View some of the art created during and inspired by Black City at Harlem Underground
For 15 days in March and April, members of Toronto’s Black Lives Matter movement camped outside police headquarters downtown. Their protest began as a response to the lack of police and government accountability in the shooting death of Andrew Loku in 2015, and grew to encompass other issues including police brutality and anti-Black racism in Canada.
Integral to BLMTO “tent city,” now referred to as Black City, was the creation of art – as inspiration, as acts of healing and as a form of resistance. Nearly 100 artists performed at Black City and even more signed an open letter in solidarity with the movement.
“Art kept us going and energized,” says LeRoi Newbold, an artist, teacher and member of BLMTO. “It also provided another way for people to engage, to feel more connected to BLMTO Black City.”
The public now has an opportunity to view some of the art created during and inspired by Black City. Entitled The Art of BLMTO Black City, the visual art exhibit is on display at Harlem Underground (745 Queen West) until the end of May. The collection includes about a dozen pieces by Syrus Marcus Ware, Amber Williams-King and CJ Cromwell, as well as two paintings by David Louis Wall created during similar protests in the 1990s.
“Those pieces were actually from a prior occupation that happened at police headquarters,” Newbold explains. The twin paintings on large circular cardboard display portraits of Andrew Bramwell and Tommy Barnett, Black men shot and killed by Toronto police three months apart in 1996. The pieces are haunting – one with Stop Police Brutality written in red paint – and a reminder that nothing has changed.
Artist Amber Williams-King, who describes herself as a Black, queer visual artist with Caribbean roots, has experienced police brutality firsthand. She was at Black City the night police dismantled the protestors’ tents and extinguished their fire.
“It was very violent. I was afraid for my friends and was in shock during the whole ordeal,” she recalls.
Williams-King’s pieces in the exhibit reflect this experience. One piece, a blue and orange watercolour painting depicts three lit candles and three tents with Afrofest, Andrew Loku and Alex Wettlaufer – a 21-year-old man shot and killed by police in March – written on them. In the night sky are the words We Will Win.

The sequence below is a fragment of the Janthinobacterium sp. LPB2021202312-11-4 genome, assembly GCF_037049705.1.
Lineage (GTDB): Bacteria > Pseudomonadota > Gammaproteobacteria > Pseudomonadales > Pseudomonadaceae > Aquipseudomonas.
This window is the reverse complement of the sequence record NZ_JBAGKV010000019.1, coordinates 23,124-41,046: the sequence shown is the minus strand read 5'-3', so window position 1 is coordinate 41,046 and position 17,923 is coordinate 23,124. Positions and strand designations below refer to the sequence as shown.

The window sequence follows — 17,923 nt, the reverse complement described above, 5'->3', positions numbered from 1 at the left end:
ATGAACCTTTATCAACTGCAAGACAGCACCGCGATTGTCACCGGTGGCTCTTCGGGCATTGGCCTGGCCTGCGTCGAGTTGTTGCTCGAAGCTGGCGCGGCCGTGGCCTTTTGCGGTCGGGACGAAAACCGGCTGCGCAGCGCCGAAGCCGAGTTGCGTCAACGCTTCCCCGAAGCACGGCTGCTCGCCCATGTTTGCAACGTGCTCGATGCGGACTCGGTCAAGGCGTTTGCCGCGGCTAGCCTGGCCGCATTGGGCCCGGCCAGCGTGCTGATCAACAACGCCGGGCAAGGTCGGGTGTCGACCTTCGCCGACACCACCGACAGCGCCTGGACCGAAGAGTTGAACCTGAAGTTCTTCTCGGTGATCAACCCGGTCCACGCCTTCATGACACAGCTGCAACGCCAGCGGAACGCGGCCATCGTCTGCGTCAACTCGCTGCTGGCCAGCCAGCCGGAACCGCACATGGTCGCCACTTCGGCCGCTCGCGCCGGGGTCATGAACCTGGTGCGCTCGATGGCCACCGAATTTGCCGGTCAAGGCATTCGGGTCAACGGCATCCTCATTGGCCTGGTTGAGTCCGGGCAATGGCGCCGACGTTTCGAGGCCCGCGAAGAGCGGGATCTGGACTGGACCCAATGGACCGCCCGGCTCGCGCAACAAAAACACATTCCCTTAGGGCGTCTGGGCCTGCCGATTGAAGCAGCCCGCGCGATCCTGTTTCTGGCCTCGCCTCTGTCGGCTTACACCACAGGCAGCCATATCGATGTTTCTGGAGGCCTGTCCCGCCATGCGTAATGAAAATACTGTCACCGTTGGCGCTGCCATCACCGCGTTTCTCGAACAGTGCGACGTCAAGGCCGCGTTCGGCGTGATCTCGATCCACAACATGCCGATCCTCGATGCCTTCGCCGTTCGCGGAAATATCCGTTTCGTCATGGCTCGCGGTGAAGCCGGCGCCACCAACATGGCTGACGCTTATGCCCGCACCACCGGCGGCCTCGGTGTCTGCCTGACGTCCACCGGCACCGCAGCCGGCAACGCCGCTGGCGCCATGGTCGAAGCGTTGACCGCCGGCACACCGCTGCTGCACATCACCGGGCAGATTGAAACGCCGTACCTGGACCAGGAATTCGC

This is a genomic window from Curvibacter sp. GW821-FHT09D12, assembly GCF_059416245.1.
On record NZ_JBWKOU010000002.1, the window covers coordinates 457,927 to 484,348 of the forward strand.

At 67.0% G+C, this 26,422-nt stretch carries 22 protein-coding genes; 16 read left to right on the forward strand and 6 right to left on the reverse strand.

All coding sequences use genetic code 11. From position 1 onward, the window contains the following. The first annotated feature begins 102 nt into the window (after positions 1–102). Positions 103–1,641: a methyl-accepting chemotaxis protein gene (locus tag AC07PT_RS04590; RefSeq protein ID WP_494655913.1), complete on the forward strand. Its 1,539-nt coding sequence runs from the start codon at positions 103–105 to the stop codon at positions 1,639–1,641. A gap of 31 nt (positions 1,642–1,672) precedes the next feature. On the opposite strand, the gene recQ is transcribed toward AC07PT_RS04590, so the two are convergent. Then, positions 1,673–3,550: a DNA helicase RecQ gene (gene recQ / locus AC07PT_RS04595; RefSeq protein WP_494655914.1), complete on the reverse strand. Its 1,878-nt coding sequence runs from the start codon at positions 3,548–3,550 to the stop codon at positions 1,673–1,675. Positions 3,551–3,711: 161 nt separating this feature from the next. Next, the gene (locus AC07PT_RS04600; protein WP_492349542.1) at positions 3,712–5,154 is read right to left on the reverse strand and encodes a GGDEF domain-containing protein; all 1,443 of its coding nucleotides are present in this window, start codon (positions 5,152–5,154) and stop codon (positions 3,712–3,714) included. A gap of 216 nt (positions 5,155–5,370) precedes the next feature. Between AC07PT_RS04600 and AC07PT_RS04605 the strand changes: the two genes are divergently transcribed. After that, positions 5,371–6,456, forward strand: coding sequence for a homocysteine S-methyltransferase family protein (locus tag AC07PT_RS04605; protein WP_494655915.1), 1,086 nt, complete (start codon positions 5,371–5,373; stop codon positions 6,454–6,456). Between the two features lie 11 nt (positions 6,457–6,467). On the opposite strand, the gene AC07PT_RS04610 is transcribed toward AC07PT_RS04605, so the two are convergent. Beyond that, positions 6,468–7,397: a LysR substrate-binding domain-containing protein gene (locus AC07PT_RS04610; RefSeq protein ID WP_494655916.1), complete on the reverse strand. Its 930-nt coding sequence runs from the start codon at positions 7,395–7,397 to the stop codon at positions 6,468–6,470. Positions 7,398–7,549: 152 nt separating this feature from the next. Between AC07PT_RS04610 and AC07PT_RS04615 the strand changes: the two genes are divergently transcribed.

“When I made that watercolour, I was trying to remember that we are resilient people, that we’ve been doing this work and will continue to do this work,” she explains. “It was a reminder that the police can’t really take the fire from us. It’s in our spirits.”
The photography work of CJ Cromwell also depicts moments of resilience and solidarity. In one photo, a protestor waves a Mohawk warrior flag alongside a picture of Loku. In another, Neil Logik Donaldson, the founder of Stolen From Africa, holds his daughter. Both of them look at the camera with fists raised high.
“Kids are part of our movement too, and we never want to leave them out of it or erase their voices,” Newbold says.
To that extent, all of the pieces on display at Harlem Underground are for sale (email firstname.lastname@example.org), with proceeds going to Freedom School, a new BLMTO project launching in July. The free arts-based program for kids age four to 10 will engage the next generation in Black liberation histories as well as the current movement.
“The program was designed by Black parents and youth as a reaction to the lack of educational options that are validating for our children in relation to self love and our Black identity,” Newbold says. “There’s also a political education piece about learning about our histories of resistance, which in Canada can be quite hidden.”
Williams-King, who grew up in Antigua and moved to Toronto as a young adult, agrees. She says that Black people have not only always used art as a form of resistance, but as a way to heal and build community.
“There are so many messages in the world that prevent us from connecting to each other, from connecting with other communities, so many messages that dehumanize us and tell us we’re not worthy of love and all these things,” she says. “I think there’s always this really strong need and desire to do that for ourselves. I think that’s what tent city was. It was this act of resistance, but it was also an act of love and an act of art making.”
email@example.com | @michdas